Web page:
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discouragement of importation had pro- war, permanent in time of peace-if, duced no inconvenience in the metro- indeed, they were to have peace. Sup. polis. It had been asserted, that the ex. pose it were conceded that it was a wise perience of the early part of the last system of legislation to encourage one century afforded a strong argument in species of industry at the expense of favour of a similar system for the present others, in opposition to the common sense day. That was a point which rested of mankind; was it expedient to adopt a partly on experience of the past, and permanent system, a system calculated partly on the opinions of men supposed to operate for twenty years on this the io be peculiarly qualified to come to an most important of all subjects, in a situaaccurate conclusion on the subject; and tion in which nothing else was permanent, no doubt the opinions of such men ought when they knew not whether they were to be asked, and received with respect to have peace or war; or even, if they and attention. But though they were to were to enjoy the blessings of peace, refuse to listen to the opinions of these when they knew not in what condition petitioners, would their lordships refuse malters were likely to settle and rest 1 io hear them state . facts, which it was To legislate on such a subject, under such most material for their lordships to know, circumstances, was, he must say, very before they finally decided a question of little becoming the wisdom and dignity this magnitude ? The period to which he of Parliament. On the subject of the had adverted was not so remote as to manner in which the average price was render it impossible to bring forward facts calculated, he should not attempt to add relating to it as connected with this any thing to what had been said by a system. The latter period, from 1766 to noble friend of bis ; but he must advert the present time, was certainly not too to the answer given by another noble remote. With respect to that at least, friend, that this average price of 80s. many important facts might be communi- was not the result of minute inquiry, and cated; and could their lordships refuse to careful and certain calculation, but founded listen to them? In considering how the upon an arbitrary guess. Good God, laws on this subject had operated, in en. what an expression, when applied to such couraging or discouraging importation, a subject as this !-an arbitrary guess from how far the average price corresponded the opinions of a few witnesses, without with the natural price of corn, with other proof or calculation. Half a dozen witmatters most important to be ascertained nesses bad given their opinions as to what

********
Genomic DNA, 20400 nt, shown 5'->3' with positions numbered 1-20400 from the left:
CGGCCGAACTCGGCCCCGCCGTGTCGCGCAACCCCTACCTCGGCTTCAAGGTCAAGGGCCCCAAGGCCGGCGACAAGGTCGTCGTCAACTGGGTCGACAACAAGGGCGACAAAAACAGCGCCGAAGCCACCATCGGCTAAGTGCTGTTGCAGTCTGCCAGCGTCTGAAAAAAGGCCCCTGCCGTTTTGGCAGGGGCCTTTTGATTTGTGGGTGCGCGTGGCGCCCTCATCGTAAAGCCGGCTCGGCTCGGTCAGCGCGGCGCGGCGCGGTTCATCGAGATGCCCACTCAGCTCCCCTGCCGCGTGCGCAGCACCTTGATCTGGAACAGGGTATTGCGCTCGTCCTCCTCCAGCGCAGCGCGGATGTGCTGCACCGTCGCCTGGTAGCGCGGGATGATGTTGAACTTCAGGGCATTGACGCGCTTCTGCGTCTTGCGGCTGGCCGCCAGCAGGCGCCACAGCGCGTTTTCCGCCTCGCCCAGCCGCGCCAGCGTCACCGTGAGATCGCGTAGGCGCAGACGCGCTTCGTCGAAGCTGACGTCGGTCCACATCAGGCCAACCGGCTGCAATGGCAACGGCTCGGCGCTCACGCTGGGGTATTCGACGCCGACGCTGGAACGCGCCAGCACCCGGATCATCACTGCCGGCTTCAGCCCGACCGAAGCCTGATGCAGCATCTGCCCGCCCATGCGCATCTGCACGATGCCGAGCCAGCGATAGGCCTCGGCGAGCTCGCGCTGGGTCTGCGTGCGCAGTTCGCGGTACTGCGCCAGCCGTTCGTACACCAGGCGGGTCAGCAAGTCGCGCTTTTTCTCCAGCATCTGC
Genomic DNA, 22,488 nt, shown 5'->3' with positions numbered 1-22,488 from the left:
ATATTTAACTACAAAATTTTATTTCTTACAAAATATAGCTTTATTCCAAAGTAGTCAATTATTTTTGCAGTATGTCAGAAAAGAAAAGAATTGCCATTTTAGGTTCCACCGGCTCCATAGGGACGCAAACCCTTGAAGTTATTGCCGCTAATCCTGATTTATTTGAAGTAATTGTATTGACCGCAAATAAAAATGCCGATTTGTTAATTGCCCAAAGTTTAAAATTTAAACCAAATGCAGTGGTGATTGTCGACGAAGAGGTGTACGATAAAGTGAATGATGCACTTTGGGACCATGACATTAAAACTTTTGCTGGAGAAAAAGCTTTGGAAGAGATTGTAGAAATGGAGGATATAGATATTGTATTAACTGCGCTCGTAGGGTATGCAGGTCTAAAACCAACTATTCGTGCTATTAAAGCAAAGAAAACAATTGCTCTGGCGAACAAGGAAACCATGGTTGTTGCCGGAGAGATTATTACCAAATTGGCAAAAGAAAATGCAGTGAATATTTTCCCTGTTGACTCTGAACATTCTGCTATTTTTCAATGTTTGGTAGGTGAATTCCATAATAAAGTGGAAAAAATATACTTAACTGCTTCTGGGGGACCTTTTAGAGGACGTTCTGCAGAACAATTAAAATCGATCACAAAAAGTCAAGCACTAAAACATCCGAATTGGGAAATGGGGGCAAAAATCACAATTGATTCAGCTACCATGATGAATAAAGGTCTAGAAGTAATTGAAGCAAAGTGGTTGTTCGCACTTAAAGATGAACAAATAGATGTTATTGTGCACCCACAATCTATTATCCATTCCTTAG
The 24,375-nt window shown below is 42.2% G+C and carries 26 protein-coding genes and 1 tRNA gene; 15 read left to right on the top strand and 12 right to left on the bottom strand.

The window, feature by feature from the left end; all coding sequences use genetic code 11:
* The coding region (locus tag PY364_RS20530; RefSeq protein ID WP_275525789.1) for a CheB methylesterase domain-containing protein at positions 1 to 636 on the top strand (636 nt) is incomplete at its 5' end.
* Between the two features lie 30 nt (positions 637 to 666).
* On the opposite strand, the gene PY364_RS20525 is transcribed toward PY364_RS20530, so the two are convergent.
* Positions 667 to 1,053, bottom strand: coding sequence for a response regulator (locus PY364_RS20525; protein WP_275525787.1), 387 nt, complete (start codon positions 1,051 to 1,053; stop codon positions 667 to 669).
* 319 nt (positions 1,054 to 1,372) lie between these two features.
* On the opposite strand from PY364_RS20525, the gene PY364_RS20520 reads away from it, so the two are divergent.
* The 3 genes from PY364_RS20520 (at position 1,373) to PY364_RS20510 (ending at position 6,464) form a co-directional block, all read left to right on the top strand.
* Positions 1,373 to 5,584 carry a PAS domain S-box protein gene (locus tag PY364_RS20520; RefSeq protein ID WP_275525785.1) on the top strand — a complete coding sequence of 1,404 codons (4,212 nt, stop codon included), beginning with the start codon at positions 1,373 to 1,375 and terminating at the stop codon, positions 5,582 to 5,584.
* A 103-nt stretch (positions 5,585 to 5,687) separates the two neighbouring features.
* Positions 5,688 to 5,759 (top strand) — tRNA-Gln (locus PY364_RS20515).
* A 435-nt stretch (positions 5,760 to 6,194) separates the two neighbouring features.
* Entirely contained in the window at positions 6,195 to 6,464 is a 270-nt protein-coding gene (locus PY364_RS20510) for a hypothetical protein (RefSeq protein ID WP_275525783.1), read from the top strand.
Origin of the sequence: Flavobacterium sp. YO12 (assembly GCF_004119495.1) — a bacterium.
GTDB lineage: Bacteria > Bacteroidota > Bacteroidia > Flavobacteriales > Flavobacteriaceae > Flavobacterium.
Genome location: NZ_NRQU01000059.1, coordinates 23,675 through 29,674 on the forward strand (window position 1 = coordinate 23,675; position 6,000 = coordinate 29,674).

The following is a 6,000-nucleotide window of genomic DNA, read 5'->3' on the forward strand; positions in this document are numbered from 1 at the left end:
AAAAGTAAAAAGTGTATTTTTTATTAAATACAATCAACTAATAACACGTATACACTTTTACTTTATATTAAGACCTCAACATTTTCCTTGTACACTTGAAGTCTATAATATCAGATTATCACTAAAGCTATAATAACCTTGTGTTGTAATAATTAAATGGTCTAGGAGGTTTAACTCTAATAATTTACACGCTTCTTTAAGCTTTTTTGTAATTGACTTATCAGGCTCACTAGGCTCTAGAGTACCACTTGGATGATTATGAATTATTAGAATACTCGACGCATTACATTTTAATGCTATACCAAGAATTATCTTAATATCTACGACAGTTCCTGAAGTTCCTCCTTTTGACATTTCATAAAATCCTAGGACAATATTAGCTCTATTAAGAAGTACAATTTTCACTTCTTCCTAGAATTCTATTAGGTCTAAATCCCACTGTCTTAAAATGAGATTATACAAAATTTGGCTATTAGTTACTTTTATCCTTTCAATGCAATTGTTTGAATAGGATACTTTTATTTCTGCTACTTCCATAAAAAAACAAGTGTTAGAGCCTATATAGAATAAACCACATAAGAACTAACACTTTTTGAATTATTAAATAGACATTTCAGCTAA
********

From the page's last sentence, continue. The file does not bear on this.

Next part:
to what could their lordships resort but appeared to them to be a proper price, the evidence of facts and experience and the average was struck out of these It had been said, that though there was opinions. But their lordships were bound no necessity at present to legislate on this to be satisfied by some strong proof as to subject, the measure would be productive what was the proper average with relation of much good at a future period. On to the present price and the general what ground did that opinion rest? If it quantity now raised. It was idle to ask rested on the dearness of grain during the any particular farmer at what price he last twenty years, how could they know could raise corn. It depended on the whether this was a good ground to rest county, on the parish, on the nature of upon, without an examination of facts ? the farm, and the nature of the different Ii surely ought to be shown, that the kinds of land on the same farm. With dearness of corn was owing to the bad respect to the witnesses who had given effects of the principle acted upon during their opinions respecting the price at the period in question. If the inconve. which corn could be raised, those opinience was serious and lamentable, their nions always had a reference to the time lordships ought to inquire whether the at which the question was asked, and the evil had resulted from the check imposed charges of cultivation at that particular by the war upon importation, or from the period. All the witnesses, either directly supposed discouragement of agriculture. or indirectly, so qualified their opinions. If it should appear that the dearness If, then, the time was so sludiously of corn had been the effect of the difficul taken into account in giving these opie ties thrown in the way of importation, it nions, where was the proof that bewould be then for their lordships to con- cause 80s. might be a proper average at sider whether they ought to render that one period, it was therefore a proper inconvenience which arose from a state of average price now? If the charges of


cultivation were diminished, why should capital, British or otherwise, was directed not a lower average answer the purpose ? to foreign manufactures, what means they

They had now on their table, among other had of fuel, what skill of machinery. He valuable information, a table of charges, believed, in the latter point at least, there and he defied any man to examine that was no deficiency in what was called our table, without being convinced from the rival' nation. Philosophically speaking, nature of the charges, that they must be he could not desire that a knowledge of very much reduced by the diminution in mechanics should belong only to one the price of corn. This proved the neces- nation. The great question was, would sity, if they meant to fix the proper you refuse to inquire into the allegations average, of much more minute and accu. of the petitioners coming forward to prove rate information, and for that reason they that their allegations were founded ?' His ought not to legislate on such general lordship then moved, "that the petitioners grounds. He deprecated any interference be permitted to give evidence, and to be whatever; but if the average had been heard by counsel at the bar of the House." named before with reference to the charges